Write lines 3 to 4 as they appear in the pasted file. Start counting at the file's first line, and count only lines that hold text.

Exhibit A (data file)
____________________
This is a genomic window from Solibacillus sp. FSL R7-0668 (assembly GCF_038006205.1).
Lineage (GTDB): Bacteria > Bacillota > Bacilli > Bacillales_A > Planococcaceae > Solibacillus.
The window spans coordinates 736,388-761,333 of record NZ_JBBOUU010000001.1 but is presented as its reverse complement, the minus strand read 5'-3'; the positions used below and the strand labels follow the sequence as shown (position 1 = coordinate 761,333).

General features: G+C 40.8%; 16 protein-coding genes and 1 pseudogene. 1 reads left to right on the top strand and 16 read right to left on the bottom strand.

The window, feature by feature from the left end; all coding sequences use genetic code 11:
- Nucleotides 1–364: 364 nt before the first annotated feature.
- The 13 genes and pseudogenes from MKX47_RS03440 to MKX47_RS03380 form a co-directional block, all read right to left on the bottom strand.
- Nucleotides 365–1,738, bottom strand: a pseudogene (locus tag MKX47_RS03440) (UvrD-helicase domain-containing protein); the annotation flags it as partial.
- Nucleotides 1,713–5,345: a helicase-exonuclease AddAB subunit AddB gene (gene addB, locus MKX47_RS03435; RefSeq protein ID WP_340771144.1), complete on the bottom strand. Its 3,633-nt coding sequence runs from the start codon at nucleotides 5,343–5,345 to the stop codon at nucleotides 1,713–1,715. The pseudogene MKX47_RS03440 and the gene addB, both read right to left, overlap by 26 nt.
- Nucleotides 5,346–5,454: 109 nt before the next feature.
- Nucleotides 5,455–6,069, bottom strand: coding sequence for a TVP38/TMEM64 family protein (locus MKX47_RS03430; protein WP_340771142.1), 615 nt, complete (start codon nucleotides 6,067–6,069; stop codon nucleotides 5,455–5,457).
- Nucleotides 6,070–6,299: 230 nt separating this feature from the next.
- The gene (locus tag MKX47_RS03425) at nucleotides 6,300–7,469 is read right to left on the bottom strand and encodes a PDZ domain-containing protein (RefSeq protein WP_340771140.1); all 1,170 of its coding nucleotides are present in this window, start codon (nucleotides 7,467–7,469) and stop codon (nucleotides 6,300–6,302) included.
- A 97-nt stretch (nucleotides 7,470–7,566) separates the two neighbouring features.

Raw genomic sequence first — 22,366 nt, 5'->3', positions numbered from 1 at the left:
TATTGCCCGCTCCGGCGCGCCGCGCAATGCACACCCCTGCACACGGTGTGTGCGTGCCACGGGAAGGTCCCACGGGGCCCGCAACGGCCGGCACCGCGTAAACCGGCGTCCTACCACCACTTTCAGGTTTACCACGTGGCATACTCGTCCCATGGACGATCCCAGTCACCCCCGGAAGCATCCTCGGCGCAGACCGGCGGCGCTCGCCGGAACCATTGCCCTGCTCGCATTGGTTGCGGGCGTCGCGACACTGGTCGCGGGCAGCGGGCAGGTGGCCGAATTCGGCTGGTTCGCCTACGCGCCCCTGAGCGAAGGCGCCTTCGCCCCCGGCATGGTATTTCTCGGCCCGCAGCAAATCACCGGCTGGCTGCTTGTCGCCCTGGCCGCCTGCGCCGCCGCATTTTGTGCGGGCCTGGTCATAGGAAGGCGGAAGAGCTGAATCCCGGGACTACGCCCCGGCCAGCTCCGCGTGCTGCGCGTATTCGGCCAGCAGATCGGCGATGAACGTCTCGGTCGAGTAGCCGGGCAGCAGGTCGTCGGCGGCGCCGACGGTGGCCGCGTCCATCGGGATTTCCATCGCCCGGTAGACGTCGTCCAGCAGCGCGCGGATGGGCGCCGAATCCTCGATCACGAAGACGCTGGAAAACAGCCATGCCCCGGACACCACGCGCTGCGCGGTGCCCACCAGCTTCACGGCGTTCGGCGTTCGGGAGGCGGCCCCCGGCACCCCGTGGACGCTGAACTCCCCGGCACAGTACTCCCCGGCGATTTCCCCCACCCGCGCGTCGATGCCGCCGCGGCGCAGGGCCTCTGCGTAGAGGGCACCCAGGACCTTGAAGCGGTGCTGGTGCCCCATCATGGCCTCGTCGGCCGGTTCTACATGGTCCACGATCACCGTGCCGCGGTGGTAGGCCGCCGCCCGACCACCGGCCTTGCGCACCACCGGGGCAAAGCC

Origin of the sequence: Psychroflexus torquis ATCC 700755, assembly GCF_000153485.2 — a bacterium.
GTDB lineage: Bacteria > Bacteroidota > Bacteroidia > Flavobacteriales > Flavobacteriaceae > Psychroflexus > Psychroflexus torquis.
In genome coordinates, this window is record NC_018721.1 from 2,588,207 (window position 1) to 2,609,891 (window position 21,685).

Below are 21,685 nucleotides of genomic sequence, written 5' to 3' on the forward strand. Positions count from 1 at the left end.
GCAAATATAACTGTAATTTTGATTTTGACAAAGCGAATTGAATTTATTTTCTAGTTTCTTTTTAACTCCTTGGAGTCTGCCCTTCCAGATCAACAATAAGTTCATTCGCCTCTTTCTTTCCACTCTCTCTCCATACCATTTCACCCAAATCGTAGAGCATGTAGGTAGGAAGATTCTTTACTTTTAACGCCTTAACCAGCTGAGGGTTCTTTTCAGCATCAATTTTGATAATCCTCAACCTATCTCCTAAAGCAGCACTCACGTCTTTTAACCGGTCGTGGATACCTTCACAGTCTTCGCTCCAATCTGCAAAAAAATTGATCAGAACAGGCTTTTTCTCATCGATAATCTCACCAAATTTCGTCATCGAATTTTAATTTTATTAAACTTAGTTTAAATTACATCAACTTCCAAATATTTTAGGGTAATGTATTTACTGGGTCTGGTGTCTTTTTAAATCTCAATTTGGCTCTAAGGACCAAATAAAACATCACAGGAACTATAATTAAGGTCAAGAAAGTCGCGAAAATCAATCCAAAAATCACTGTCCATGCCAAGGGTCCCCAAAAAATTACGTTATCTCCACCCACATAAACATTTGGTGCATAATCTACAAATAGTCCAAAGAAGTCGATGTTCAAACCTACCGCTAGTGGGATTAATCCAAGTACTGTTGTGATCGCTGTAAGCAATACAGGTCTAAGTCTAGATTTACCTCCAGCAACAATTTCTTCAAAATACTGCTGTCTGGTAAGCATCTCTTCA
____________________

The window spans coordinates 736,388-761,333 of record NZ_JBBOUU010000001.1 but is presented as its reverse complement, the minus strand read 5'-3'; the positions used below and the strand labels follow the sequence as shown (position 1 = coordinate 761,333).

General features: G+C 40.8%; 16 protein-coding genes and 1 pseudogene. 1 reads left to right on the top strand and 16 read right to left on the bottom strand.